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Thursday, April 29, 2010
Updated: June 14, 5:32 PM ET
Just Did It

Sammy Carlson showed up for a few days with his unique style and nonstop skiing. Fakie 360 blunt on the kicker.

Sometimes I feel lucky to be with friends, to have great weather, to be in a special place, to eat a great meal, or to have a new experience. Any one of those things is great on its own, but this week I got all of it in one place: Snowmass, Colorado. A few days in the sun on a beautiful mountain surrounded by people who make me laugh and smile, eating a fantastic meal to wrap up a shoot that saw skiers doing old tricks in new ways and new tricks in, well, new ways. "Lucky me" is really the understatement of the year.

We were in Snowmass for big television commercial film shoot with the Nike 6.0 team (Sammy Carlson, Andreas Håtveit, Simon Dumont, TJ Schiller and Jossi Wells). When the production was finished, the guys from Snow Park Technologies and Snowmass set the boys loose on some serious terrain features: A two jump line, a pretty good hip jump and a perfect 22-foot halfpipe. Tyler Hamlet from Poorboyz was capturing all the action for their fall release "Revolver," and the combination of warm spring slush and an intense crew meant that things were going to go off. (Unfortunately, Andreas was sick with the remnants of the JOSS flu, but the rest of the crew was primed and ready.)

The hip was positioned perfectly at the bottom of the halfpipe, so Dumont was spinning tons of laps including a full pipe run and a big boost on the hip.

Dumont and Schiller were, as usual, dropping the smoothest and biggest tricks. Schiller was skiing pipe for the first time in years, and then he blasted what might have been a world-record rodeo 450 on the hip (landing fakie). Dumont was hitting both sides of the hip, gapping from side to side, and finally doing these enormous double 900s and 900 blunts over the (running) halfpipe cutter. Sammy Carlson was only around for a couple days of shooting, but his passion and non-stop motion were a refreshing boost to the whole group. He slaughtered the right side of the hip with huge alley-oop spins and some fun-times lip tricks.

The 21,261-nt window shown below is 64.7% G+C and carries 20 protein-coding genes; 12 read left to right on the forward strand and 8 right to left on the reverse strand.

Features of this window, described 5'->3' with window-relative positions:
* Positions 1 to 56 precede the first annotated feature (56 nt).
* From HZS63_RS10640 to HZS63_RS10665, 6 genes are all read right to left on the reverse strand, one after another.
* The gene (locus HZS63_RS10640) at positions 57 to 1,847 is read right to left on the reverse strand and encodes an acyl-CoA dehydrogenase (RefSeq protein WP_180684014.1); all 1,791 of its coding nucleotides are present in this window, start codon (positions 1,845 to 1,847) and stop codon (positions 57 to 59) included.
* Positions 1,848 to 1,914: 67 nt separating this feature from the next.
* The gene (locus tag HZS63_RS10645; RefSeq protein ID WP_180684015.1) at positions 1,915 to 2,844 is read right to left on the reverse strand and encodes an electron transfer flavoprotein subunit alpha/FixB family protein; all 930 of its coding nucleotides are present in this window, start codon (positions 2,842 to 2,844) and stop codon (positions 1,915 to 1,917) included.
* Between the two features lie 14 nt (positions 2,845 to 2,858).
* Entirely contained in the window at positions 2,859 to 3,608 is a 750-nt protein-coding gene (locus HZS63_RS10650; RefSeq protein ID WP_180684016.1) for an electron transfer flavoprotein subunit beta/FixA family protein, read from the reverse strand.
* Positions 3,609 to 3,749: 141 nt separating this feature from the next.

Here it is -- it might look like a mellow 540 mute, but this is halfway through Jossi Wells' fakie 1080 double flip.

The standout for the trip, however, was Jossi Wells. He started out doing fakie to fakie 270 blunt on the hip, then stepped up to bonk a huge light tower left in the pipe after the commercial shoot. Then came the hammer. We've seen Jossi and others throw switch double 1080s in the pipe using an airbag, and there is footage of Taylor Seaton almost landing one on snow (see this video, 1:55). But to my knowledge, this is the first time anyone has stomped this trick. After a couple times getting used to the commitment of the second flip, Jossi started going bigger, grabbing mute and stomping. Welcome to the next level, brought to you by Jossi Wells.